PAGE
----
2. 2. 2 Clinical Journal of the American Society of Nephrology Clin J Am Soc Nephrol ●●: ●●●-●●●, ●●●● of GDP. The other compartment contains bicarbonate or a glycosylation end products, extrapolating this to preservation bicarbonate-lactate mixture. Because the calcium is stored in the of residual renal function and prolongation of life still remains glucose-containing compartment, separated from the buffer, a big leap. Early findings of reduction in peritonitis have not there is no risk for calcium-bicarbonate interaction during stor- been reproduced (10,12). It is still too early to know whether the age. Before the dialysis exchange, the patient breaks a frangible new solutions will delay the development of late ultrafiltration connection that separates the two compartments, and when the failure in long-term PD patients. Finally, because a rapid-trans- components are mixed, the final pH is close to physiologic. The port state is associated with inflammation and vasodilation of patient now infuses a normal-pH, low-GDP, bicarbonate-con- vascular beds in the peritoneum, the increase, rather than de- taining solution. crease, in transperitoneal solute flux with these new solutions Although it seems reasonable to presume that infusion of remains a concern. However, there is still a sound physiologic dialysate with a more physiologic composition should be a underpinning to the design of the newer solutions. What is good thing, results have been variable and driven at times more needed, however, are rigorous controlled trials to prove that by enthusiasm than by science. Initial reports suggested that biocompatibility translates into better patient outcomes. these solutions were associated with less infusion pain (8,9). A major, well-conducted, randomized, controlled, crossover trial CFPD found, in a secondary end point, that urine volume and resid- Patients who are on conventional hemodialysis can have ual renal GFR increased when the patient was using the bio- their solute clearance augmented via multiple mechanisms, in- compatible dialysis fluid and decreased with the standard di- cluding increasing the blood flow, dialysate flow, ultrafiltra- alysate (10). Indeed, in this crossover format, the patients who tion, or time on dialysis. Conversely, patients who are on PD started with the standard solution had an increase in urine are more limited with respect to maneuvers to increase solute volume when crossed over to the biocompatible dialysis fluid. clearance. For patients who are already undergoing dialysis 24 These results were interpreted as showing that the biocompat- h/d, there is obviously no room to increase time on dialysis. ible fluid “preserved” residual renal function. What is not Increasing the volume of dialysate will augment small solute appreciated in this study, however, is that there was a change clearance but is limited by the concomitant increase in intra- in the peritoneal transport characteristics associated with the abdominal pressure. Blood flow to the peritoneum cannot be new solutions. Indeed, the so-called biocompatible solution significantly manipulated. There remains only the variable of was associated with a change to a more rapid transporter dialysate flow. Small solute clearance will increase with in- phenotype, with consequent reduction in ultrafiltration of 350 creasing dialysate flow. This observation is the rationale for the ml/d. (It is relevant to remember that one explanation for the development of CFPD. Originally described by Shinaberger et higher incidence of congestive heart failure in the control group al. (13), there is a continuous flow-through of dialysate into and in the Adequacy of Peritoneal Dialysis in Mexico [ADEMEX] out of the peritoneal cavity. This technique requires either two trial was a reduction in ultrafiltration of approximately 100 PD catheters or a double-lumen catheter. Dialysate is infused ml/d.) The contribution of this reduced ultrafiltration and through one port and is simultaneously drained from the sec- change in volume status to the increase in residual renal func- ond. Theoretical advantages of CFPD include continuous con- tion is unclear. tact of the dialysate with the dialyzing membrane so that there Two recent reports from Korea examined survival in PD is no lost time for inflow and outflow. In addition, the concen- patients who underwent dialysis with conventional versus tration gradient for solute diffusion into the dialysate fluid will newer neutral-pH solutions. Importantly, these were not ran- be maintained over time, because the dialysate-to-plasma ratio domized studies, and what determined which patients received will no longer approach unity for small solutes such as urea, as which solution is not stated. Nevertheless, patients who under- it does with the typical “dwell” on conventional PD. Another went dialysis with the biocompatible dialysate lived longer advantage with the continuous-flow system is that glucose will compared with those who did not (11,12). There were differ- be continuously replenished in the dialysate. Therefore, the ences in center characteristics between the two groups, and the glucose concentration gradient and, hence, the osmotic gradient younger age of the group that received the biocompatible dia- will remain intact, leading to enhanced ultrafiltration. lysate alone accounted for half of the mortality difference. Another advantage is that the dialysate could be generated Furthermore, a very long-living subset of patients who started by an on-line apparatus, which would allow for the production therapy on standard solutions and were switched to the newer of more biocompatible fluids. Using this on-line process, less solutions were correctly included as part of the standard group modification of the PD fluid would be needed for storage and in the intention-to-treat analysis in the first publication (11) but shelf life (discussed in the previous section). Therefore, the removed from the analysis altogether in the second report (12). real-time generation of dialysate would allow for bicarbonate- This can lead to a major problem of confounding by indication, based dialysate with physiologic pH. Another putative advan- in that the physicians may decide to “invest” in the healthier tage is that if blood purification could be achieved in a shorter patients and switch them over to the newer, expensive PD period of time, then the abdomen could be left dry for several solutions. hours a day, allowing for repair and replenishment of the It is still relatively early for the biocompatible solutions. normal intraperitoneal structures (14). Although these solutions could lead to less damage by GDP Early trials of CFPD suggested that with dialysate flow rates and a small relative reduction in circulating levels of advanced between 120 and 300 ml/min, urea clearance could be as high
  3. 3. Clin J Am Soc Nephrol ●●: ●●●-●●●, ●●●● New Technologies in PD 3 as 125 ml/min (15). Other studies have reported that the mean ated barriers to the use of PD: Primary catheter dysfunction and creatinine clearance more than doubled compared with con- the “crash start” patients on hemodialysis. ventional automated PD and was five-fold greater than with CAPD (16). New PD Catheter Placement Techniques Insertion under Laparoscopic Visualization Although it is difficult to document, a nonfunctioning or The Faulty Rationale for CFPD poorly functioning PD catheter is a major cause of technique Although at first glance the dramatic increase in small solute failure and a hindrance to the establishment of a successful PD clearance is appealing, it is important to remember that higher program. Whereas hemodialysis has the tunneled or nontun- peritoneal small solute clearance has not been associated with a neled internal jugular line as a default option for the patient survival benefit in PD (17,18). PD treats chronic kidney disease who is unable to maintain a fistula or a graft, there is no in a manner that is different from that of hemodialysis and is equivalent for the PD patient, who will then be forced to change poorly estimated or quantified by small solute kinetics such as dialysis modality. Kt/V urea. This is evidenced by the weekly Kt/V urea in PD, Options for placement techniques include conventional sur- which is approximately half as much as that on hemodialysis yet gical insertion, insertion under peritoneoscopic or laparoscopic is associated with comparable survival to that on HD (19 –21). guidance, “blind” insertion, and radiologic insertion with flu- Benefits of PD likely relate to preservation of residual kidney oroscopy. It has been considered that the particular method of function, clearance of middle and larger molecular weight ure- insertion is not as important for the success of the catheter as mic toxins (via both the peritoneal membrane and the residual much as the experience and the interest of the operator per- kidney function), and the “continuousness” of the dialysis. forming the insertion. Because the nephrologist has an interest Indeed, with respect to the continuous nature of PD, leaving the in the success of the catheter, it is not surprising that good CFPD patient dry during part of the day because of “enough” results have been reported with the techniques when the neph- small solute clearance during the procedure may do the patient rologist performs the procedure (27). However, many neph- a disservice. That kind of regimen will turn a continuous dial- rologists do not have the time, training, or inclination to insert ysis process into an intermittent one, and the benefit of the peritoneal catheters. In that case, the insertion usually falls to a continuousness will be lost. In addition, removal of middle surgeon. Again, results may be predicated on the interest or the molecular weight uremic toxins is time dependent and thus experience of the surgeon. In addition, blind surgical placement proportional to the total number of hours on dialysis. Using can be hampered by stool-filled bowel, a lively omentum, and CFPD for just part of the day would likely impair removal of bowel adhesions. these toxins. Indeed, one analysis suggested no major increase Insertion of the dialysis catheter under direct visualization by in middle molecule clearance, even using CFPD in combination laparoscopy affords a number of advantages. The operator can with CAPD dwells for the rest of the 24-h cycle (22). It follows, ensure, in real time, that the catheter tip is placed in the deep therefore, that a regimen such as CFPD for 8 h, with no dialysis pelvis. Adhesions can be lysed during the procedure, and a for the other 16 h, would compromise daily middle molecule large, redundant omentum can be tacked up into the upper clearance. abdomen (“omentopexy”) to prevent it from wrapping around The use of CFPD to augment small solute clearance seemed the catheter tip in the pelvis. Furthermore, the part of the rational when it was believed that higher small solute clearance catheter that traverses the rectus sheath in the abdominal wall was associated with increased survival in PD patients (23). can be tunneled superinferiorly so that the catheter has a “built- Some studies, however, have not shown this to be the case in” directionality into the pelvis and decreases the chances of its (24 –26). There may be other advantages to CFPD, such as flipping into the middle or upper abdomen (Figure 1). enhanced ultrafiltration, but it cannot be promoted solely on the basis of achieving a higher Kt/V urea. There are consider- able technologic challenges with this process also, including designing double-lumen catheters, avoiding streaming or recir- culation with these catheters, and, of course, technology to match inflow to outflow to maintain a constant intraperitoneal pressure. The mechanics of these innovations should be prac- ticable in the future, and certainly on-line generation of the peritoneal dialysate is an attractive alternative to the delivery, storage, and hanging of bags of fluid. What remains to be determined, however, is whether these innovations improve patient outcome. The benefit of biocompatible dialysate and the technique of Figure 1. As a result of rectus sheath tunneling, the catheter has CFPD are, as mentioned, unproved. In contrast, more “low- a “built-in” directionality toward the pelvis. In contrast, if the tech” innovations with respect to the placement of the dialysis catheter is inserted at right angles to the surface, then it will be catheter are now in use in many centers. These techniques can more prone to migrate into the middle and upper abdominal be helpful in addressing important but perhaps underappreci- quadrants. Courtesy of Dr. J. Crabtree (28).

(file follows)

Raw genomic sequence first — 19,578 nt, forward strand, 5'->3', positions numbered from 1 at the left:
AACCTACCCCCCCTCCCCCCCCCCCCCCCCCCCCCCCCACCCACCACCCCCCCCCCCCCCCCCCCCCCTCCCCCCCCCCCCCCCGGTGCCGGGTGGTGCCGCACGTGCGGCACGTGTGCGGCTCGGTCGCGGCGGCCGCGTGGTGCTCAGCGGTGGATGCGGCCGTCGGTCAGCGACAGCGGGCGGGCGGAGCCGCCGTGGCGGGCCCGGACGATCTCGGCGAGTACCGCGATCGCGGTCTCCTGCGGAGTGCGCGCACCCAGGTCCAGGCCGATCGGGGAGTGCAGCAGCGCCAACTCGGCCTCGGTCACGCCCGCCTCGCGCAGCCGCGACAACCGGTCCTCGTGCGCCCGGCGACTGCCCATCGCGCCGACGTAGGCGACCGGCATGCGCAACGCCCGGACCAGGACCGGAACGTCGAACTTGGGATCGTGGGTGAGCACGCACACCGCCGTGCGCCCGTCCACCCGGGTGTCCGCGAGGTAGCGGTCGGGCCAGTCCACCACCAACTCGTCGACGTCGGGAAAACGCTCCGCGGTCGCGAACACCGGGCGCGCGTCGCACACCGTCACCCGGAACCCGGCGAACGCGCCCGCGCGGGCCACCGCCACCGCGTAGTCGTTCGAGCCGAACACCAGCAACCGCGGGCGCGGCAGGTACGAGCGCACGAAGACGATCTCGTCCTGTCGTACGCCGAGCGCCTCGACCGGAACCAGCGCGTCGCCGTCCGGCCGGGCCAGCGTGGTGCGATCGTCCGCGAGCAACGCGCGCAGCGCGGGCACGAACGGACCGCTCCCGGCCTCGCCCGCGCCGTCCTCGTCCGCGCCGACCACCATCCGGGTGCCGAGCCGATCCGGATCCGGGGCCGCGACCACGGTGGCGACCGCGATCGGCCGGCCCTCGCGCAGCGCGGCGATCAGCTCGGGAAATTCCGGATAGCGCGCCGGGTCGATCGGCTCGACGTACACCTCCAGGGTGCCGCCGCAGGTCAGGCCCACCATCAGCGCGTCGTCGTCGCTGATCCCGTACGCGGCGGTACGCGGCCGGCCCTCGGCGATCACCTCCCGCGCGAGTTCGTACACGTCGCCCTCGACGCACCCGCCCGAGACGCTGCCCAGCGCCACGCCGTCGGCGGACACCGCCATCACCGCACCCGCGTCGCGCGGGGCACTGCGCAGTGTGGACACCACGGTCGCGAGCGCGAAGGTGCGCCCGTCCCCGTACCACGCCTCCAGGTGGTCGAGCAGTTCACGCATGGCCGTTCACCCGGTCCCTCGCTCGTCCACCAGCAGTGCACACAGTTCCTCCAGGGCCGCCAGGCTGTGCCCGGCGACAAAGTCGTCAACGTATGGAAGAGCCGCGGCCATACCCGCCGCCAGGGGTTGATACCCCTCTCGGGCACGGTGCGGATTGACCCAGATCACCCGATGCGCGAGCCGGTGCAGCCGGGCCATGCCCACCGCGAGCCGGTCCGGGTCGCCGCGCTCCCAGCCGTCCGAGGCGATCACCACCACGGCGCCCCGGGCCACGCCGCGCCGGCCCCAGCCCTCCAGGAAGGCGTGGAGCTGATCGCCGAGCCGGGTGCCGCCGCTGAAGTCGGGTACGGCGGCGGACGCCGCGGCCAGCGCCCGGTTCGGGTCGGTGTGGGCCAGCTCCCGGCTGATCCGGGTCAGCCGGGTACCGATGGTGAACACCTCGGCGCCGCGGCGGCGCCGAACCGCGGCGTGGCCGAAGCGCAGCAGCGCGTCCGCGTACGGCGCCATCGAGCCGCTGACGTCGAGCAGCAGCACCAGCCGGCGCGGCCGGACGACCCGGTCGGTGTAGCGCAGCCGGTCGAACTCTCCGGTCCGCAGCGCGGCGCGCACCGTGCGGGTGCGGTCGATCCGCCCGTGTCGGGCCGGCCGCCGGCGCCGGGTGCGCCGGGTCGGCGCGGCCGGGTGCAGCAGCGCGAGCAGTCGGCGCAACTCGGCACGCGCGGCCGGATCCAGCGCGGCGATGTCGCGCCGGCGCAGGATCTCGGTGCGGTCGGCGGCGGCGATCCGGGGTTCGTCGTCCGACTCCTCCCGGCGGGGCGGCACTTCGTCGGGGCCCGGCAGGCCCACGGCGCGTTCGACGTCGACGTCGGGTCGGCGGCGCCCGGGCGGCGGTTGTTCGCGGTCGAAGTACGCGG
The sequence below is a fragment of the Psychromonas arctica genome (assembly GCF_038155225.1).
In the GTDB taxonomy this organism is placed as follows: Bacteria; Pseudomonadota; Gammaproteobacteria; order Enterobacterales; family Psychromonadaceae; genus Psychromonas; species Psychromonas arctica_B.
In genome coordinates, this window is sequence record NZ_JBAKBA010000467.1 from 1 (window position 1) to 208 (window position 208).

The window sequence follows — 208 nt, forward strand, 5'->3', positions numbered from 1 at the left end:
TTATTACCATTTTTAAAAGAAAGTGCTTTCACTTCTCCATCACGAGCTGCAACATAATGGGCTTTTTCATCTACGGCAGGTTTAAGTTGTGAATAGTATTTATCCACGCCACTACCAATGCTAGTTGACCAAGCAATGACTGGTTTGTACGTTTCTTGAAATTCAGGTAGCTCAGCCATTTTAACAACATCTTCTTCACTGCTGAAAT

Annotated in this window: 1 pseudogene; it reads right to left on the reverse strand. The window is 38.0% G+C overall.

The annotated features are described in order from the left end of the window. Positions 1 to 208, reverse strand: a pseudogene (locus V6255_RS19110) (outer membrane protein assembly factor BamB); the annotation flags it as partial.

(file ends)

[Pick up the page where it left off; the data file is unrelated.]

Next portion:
4. 4. 4 Clinical Journal of the American Society of Nephrology Clin J Am Soc Nephrol ●●: ●●●-●●●, ●●●● Excellent results have been reported with the insertion tech- the intraperitoneal portion of the catheter. There have been niques using direct visualization. Crabtree et al. (28) noted very previous reports of these complications with the embedded high rates of primary and long-term function with laparoscopic technique (33). However, with careful attention to these issues placement of peritoneal catheters, compared with their experi- during the implantation, the buried technique can be a useful ence with the blind surgical technique. Conversely, others have way to secure peritoneal access ahead of time so that the patient had very good experience with blind placement or placement can start either electively or urgently with this modality, rather with the aid of a peritoneoscope (where placement and visual- than risking interim insertion of a temporary hemodialysis ization can be done only in sequence, not simultaneously). catheter (34). Furthermore, the literature has been contradictory in terms of comparisons between laparoscopic and surgical insertions Conclusion (29,30). A recent review and meta-analysis of randomized trials The past few years have seen a number of advances in the that compared laparoscopy with laparotomy reported no sig- technical aspects of PD. However, there has been little in the nificant difference in peritonitis, catheter replacement, or tech- way of rigorous studies to prove whether they will have an nique failure (31). In the final analysis, the most important impact on outcome. There are challenging technological barri- predictor of successful catheter implantation is likely having an ers to the implementation of CFPD, in conjunction with ques- operator who is committed to and engaged in the procedure. tions about the ultimate benefit of this modality. The enthusi- Nonetheless, the laparoscopic technique affords the surgeon a asm for new, so-called biocompatible dialysis solutions has, so greater degree of visualization and control over the proper far, outpaced proof that these solutions are actually beneficial placement of the catheter and the opportunity to deal with (35). There is an urgent need for well-conducted studies to impediments such as intraperitoneal adhesions. demonstrate benefit of the new solutions. Perhaps the greatest cause for enthusiasm lies in innovations in methods of catheter Buried Peritoneal Catheters implantation, so as to prevent the disheartening experience of Another relatively new technique is that of “burying” the primary nonfunction of the peritoneal catheter. The function of distal end of the newly implanted PD catheter subcutaneously the peritoneal catheter remains an important hurdle in the so that no part of the catheter is extracutaneous. The original successful implementation of this excellent form of renal re- intent of this technique, proposed by Moncrief et al. (32), was to placement therapy. allow complete healing of the catheter tunnel in a sterile envi- ronment. By avoiding unintended bacterial inoculation of the Disclosures catheter, exit site, or tunnel, a germ-free seal could be formed None. during the wound healing. After a period of time, originally proposed as 3 to 5 wk, the distal end of the catheter could be externalized. 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